My 2004 Buick Lesabre has a cold radiator and the reserve tank is cold also. The top and bottom hose are warm. There is good heat inside. and the temperature gauge reads normal. I don't see any leaks and the water pump was replaced two years ago. To my knowledge the radiator should be warm. Is that correct? Is there a problem? The car has good power acceleration. the outdoor temperature is about 33 degrees F.

Thanks for your help,Jim

I revved up to 2000 rpms for 3 minutes and turned the heat off and the radiator got warm but the reserve tank stayed cold.


  • What problem are you having? This sounds like normal operation. The thermostat is not open yet because at idle the heater core is drawing away enough heat from the engine. Shut off the heat and run the engine at 2000rpm and the thermostat will open.
    – vini_i
    Commented Nov 10, 2017 at 18:11
  • Thanks for the info vini . I always thought that the radiator was supposed to be hot. I will try what you said and let you know what happenes.
    – JIM
    Commented Nov 10, 2017 at 18:17
  • The reserve tank is there only to deal with expanding coolant. It may not get hot.
    – vini_i
    Commented Nov 10, 2017 at 20:35
  • 1
    Also, make sure you're actually seeing that the radiator is cool, and not the AC condenser coil. They're usually stacked, so it's not hard to make the mistake.
    – JPhi1618
    Commented Nov 10, 2017 at 21:46
  • @vini_i - Post it as an answer ... it's the way I see it as well. Sound advice. Commented Nov 11, 2017 at 1:59

1 Answer 1


The cooling system is meant to control the temperature of the engine. The key word there is "control". An engine wants to run around 195F. This varies depending on engine and manufacturer.

The whole thing with "control" is that if the temperature is too high the engine will give heat away. If the temperature is too low, this is the key part, the engine will hold the heat in.

The engine does this in a couple of different ways. The first is the thermostat. The thermostat is a temperature sensitive valve. When the temperature preset of the thermostat is met it opens and allows coolant flow into the radiator. If the temperature drops the thermostat will close again. The next is the radiator. When hot coolant enters the radiator, the radiator gives the heat off to the air. If the radiator alone can not shed the heat the radiator fan kicks in to help.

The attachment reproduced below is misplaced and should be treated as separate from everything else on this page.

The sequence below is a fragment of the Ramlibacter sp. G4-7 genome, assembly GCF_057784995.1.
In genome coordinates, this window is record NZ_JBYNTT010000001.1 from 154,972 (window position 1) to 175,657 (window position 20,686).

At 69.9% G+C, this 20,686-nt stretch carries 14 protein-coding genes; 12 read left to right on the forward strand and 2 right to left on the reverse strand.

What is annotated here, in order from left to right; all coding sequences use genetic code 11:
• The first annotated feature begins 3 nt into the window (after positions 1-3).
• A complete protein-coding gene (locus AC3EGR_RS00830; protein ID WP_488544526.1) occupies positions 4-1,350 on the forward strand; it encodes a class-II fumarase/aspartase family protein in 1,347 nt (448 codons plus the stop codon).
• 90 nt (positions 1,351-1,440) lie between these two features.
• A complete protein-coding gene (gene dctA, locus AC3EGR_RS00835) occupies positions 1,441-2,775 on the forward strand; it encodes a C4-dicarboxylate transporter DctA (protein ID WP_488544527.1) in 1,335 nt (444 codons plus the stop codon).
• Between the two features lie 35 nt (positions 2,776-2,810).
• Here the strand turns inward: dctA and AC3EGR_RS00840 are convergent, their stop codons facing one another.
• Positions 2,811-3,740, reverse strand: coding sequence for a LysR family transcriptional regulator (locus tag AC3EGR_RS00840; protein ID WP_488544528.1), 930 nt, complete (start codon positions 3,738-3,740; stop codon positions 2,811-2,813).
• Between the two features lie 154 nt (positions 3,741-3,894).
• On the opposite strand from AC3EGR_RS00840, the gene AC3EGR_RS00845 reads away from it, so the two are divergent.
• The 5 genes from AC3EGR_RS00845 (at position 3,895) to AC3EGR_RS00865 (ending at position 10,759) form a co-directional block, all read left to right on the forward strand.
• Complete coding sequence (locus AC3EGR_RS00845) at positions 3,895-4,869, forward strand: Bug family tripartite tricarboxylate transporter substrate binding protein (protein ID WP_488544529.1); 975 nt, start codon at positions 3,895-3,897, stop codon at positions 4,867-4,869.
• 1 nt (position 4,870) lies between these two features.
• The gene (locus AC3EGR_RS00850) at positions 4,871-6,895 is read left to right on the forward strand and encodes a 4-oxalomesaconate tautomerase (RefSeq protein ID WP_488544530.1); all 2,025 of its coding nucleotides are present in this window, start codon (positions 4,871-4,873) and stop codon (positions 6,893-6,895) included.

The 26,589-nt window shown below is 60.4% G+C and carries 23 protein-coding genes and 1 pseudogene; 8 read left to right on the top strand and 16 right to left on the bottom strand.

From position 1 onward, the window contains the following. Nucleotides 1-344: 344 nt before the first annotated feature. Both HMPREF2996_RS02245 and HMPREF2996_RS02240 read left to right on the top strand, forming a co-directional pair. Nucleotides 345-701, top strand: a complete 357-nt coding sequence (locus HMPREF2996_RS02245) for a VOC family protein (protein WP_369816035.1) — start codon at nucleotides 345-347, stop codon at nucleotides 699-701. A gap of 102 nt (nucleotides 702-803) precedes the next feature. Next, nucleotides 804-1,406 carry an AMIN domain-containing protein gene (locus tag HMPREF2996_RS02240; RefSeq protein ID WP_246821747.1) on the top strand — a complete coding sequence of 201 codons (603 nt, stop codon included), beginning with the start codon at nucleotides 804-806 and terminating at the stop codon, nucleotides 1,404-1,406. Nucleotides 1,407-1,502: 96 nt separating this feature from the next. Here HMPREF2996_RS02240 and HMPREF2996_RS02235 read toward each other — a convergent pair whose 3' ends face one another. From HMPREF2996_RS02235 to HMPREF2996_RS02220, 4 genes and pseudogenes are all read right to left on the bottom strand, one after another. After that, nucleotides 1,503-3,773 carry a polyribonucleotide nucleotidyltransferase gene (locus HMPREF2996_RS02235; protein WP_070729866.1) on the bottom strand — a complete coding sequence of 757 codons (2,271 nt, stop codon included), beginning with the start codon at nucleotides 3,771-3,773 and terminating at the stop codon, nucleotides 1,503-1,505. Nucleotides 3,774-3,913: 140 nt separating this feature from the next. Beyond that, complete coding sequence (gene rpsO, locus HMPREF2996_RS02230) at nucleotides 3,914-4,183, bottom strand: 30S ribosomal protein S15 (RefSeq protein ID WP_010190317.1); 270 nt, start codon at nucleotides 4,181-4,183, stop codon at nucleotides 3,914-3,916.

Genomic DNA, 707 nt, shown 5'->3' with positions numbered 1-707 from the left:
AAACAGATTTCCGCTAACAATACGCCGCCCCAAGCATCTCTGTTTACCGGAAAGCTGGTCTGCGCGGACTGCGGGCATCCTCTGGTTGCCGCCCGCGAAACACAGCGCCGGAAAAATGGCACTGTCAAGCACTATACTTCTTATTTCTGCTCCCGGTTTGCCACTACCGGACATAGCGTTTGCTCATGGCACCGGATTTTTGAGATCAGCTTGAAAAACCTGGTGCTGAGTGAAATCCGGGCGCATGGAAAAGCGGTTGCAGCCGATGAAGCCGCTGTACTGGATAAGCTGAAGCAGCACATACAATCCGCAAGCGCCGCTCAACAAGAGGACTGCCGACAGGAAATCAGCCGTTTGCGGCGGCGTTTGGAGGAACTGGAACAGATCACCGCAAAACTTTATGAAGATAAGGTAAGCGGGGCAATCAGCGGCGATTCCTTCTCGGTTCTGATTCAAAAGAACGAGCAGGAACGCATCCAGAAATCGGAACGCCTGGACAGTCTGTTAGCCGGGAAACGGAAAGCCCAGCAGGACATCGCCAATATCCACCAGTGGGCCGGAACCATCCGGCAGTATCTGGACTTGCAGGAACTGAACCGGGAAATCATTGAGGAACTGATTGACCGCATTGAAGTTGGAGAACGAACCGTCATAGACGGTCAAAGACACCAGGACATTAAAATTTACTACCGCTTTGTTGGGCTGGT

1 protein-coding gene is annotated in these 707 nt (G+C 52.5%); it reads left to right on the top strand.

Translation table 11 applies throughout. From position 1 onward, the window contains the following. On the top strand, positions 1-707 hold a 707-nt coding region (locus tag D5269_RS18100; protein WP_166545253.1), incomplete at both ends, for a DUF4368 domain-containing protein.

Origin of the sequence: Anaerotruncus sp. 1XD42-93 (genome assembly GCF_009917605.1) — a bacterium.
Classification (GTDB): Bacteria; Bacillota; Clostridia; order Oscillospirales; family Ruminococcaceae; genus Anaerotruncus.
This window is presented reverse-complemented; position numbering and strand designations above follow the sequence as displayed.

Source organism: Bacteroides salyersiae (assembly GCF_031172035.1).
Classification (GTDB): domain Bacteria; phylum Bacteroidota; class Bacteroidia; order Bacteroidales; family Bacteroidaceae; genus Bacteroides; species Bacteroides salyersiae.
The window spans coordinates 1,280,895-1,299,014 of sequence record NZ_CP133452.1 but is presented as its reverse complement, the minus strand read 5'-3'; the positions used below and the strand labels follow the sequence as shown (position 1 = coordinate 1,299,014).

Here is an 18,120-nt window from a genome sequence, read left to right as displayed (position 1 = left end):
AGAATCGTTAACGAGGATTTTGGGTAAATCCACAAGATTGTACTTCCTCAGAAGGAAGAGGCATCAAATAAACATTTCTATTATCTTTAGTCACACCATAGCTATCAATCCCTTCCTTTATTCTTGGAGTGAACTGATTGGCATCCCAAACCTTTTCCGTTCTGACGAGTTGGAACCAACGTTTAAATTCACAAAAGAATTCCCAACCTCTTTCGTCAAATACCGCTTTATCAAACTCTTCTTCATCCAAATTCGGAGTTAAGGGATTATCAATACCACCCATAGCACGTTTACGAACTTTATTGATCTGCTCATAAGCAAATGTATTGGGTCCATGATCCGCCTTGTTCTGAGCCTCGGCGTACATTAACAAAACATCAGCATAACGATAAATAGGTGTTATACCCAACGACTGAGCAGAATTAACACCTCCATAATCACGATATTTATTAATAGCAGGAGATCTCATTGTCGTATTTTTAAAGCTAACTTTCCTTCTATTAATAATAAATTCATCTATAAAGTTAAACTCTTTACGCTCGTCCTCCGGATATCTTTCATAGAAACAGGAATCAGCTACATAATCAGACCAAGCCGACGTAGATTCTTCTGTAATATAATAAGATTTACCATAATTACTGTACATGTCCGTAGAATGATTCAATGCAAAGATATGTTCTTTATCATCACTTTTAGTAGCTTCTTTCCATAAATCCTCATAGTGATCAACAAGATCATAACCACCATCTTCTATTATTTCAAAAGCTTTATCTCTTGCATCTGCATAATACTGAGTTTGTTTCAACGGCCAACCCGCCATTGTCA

The heater core in this setup is an outsider. The heater core steals heat from the engine and the engine can't control this. This can disrupt the process, kind of.

When the engine is idling it does not make all that much heat when compared to under load. Couple that with freezing temperature outside and the heat on full blast and the engine can't get up to temperature. This intern keeps the thermostat closed does not allow hot coolant to enter the radiator. This is normal operation. The engine is trying to keep in the heat until it can reach the desired temperature.

Shut off the heat. Run the engine at 2000rpm. This simulates more of a load condition. This will cause the engine temperature to rise, the thermostat to open and the radiator to get hot.

The reserve tank comes in one of two types; overflow or degass. The overflow tank just catches extra coolant when there is extra and when the cooling system gets in a vacuum it will suck some out of the overflow. The degass tank is part of the cooling system and gives the coolant a place to expand. This keeps all the coolant in the cooling system (meaning no overflow). If the degass tank overflows then something went wrong. Neither style of tank is required to get hot. They sometimes do. They both should be filled to withing the required lines on the side of the tank.

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